It’s that time of year when misty-eyed reminiscing becomes almost acceptable – especially after an office party and too much mulled wine – so if you’ll permit me, I’ll attempt a whistle-stop tour of the decade that’s about to draw to a close through the prism of Norwich City.
For the record, I’ve not been to a party and I can’t stand mulled wine. But anyway…
First things first and I promise not to use ‘rollercoaster’. Other than being a bl00dy annoying term, it’s one that can probably be applied to just about every club in the country with the exception of the elite six plus one other, who flat-lined for 9/10th of the decade only to suffer a blip in the final straight.
For City, the decade began where the flat-liners’ has ended – with a ruddy-faced Scot in charge; one known for his mumbling, brusqueness with the press and hostility toward anyone who disagrees with him. But in January 2010 we loved Paul Lambert. Adored him. We cared not one jot that he flunked charm school.
He’d picked up the reins after dishing out the mother of all opening-day wallopings when in charge of Colchester United. That 7-1 changed things forever. A proper sliding doors moment. How would our history have panned out if Gunny’s City had scraped a 2-1 that day and the Us had stunk the place out?
Sadly for Bryan, it was those in yellow and green who bombed and it ended up a day that will never be forgotten. Ten days later, Gunny was no more and Team Lambert were being shoe-horned as one into the City dugout.
Despite declaring the team “a million miles away from where I want them” upon a closer examination, Ian Culverhouse was soon able to weave his magic on the fields of Colney. Lambert’s influence was limited on the training pitch but full-on in the dressing room on match day.
By January 2010, we were hovering just outside the division’s top two but a fine month was sufficient to propel City to the top of the table, a position from which they never looked back. It was a good, solid, workmanlike side that crucially contained a Wes Hoolahan and a Grant Holt in their pomp. A youthful and focused Chris Martin completed a triumvirate who would lead us to the title by nine clear points.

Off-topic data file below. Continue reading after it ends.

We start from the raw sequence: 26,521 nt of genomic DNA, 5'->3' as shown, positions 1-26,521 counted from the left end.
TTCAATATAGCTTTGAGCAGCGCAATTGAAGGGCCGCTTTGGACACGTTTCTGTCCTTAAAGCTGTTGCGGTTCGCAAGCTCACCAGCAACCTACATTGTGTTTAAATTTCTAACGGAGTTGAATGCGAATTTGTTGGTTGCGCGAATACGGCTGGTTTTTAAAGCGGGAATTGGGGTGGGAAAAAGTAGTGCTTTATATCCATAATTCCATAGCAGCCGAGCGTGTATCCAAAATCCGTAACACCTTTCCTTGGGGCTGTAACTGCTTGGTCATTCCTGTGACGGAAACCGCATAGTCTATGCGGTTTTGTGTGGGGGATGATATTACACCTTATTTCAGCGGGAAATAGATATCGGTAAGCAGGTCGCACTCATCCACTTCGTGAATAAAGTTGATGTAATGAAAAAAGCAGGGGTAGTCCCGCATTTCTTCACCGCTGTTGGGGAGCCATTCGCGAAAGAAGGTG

Leeds finished a distant second; Millwall joined us in the Championship via the Play-offs.
The momentum garnered from winning League One was used to wonderful effect by Lambert and co, and despite a losing start to the season, the belief in the camp was unwavering. True to form, our little ruddy-faced hero had brought some new faces in over the summer “to help the group”, and in came, amongst others, John Ruddy, Andrew Crofts, David Fox, Andrew Surman and one Simeon Jackson.
The win over Ipswich at a snow-laced Carrow Road was the undoubted highlight of the autumn with a moustachioed Holty nabbing a hattrick amidst the carnage. It was to be a little taster of things to come.
We ended the year in touch with the league leaders but outside the top two.
The momentum felt unstoppable and ultimately was. Despite QPR beating us to the title, it was seeing off the challenges of Swansea and Cardiff that meant the land of milk and honey was ours for the foreseeable.
While they may not have been as aesthetically pleasing as Daniel Farke’s Class of 2019, my god they could battle, and injury time winners were every bit as commonplace as they were last season. Simeon Jackon’s “utter chaos” moment against Derby is the one we all remember, but there were plenty of others. It was glorious, and all came together on that famous night at Fratton Park.
The celebrations, both that same night and during the weeks that followed, were, as we reminded ourselves last season, why we do it. Lambert smiled on the balcony of City Hall as he offered thanks to Messrs Culverhouse and Karsa for their own roles in the success. It was Tuesday, May 10, 2010. He never smiled again.
Seven new faces arrived in the summer of 2011 – Sir Bradley Johnson, Anthony Pilkington and Steve Morison among them – and despite ripping up no trees, it was a squad that was competitive and was able to eke out draws from games that could easily have slipped away. “Don’t f**king lose” became a Lambert trope that defined his time here.
Four wins plus a sprinkling of draws meant Canary heads were above water in the PL as 2011 drew to a close.
The second half of 2011/12 was equally testing but, despite one particularly painful home humping by Man City, enough points were acquired to ensure safety and another season of PL riches.
Alas, by this time “the most impatient man in the world” was getting itchy feet. Words were spoken behind the scenes – words that are still privy only to those who were in the corridors of power – which ultimately led to his head being turned. One of his peers at that time, Brendan Rodgers, had nabbed the Liverpool job and all of a sudden, to Lambert, Norwich really did seem ‘little’.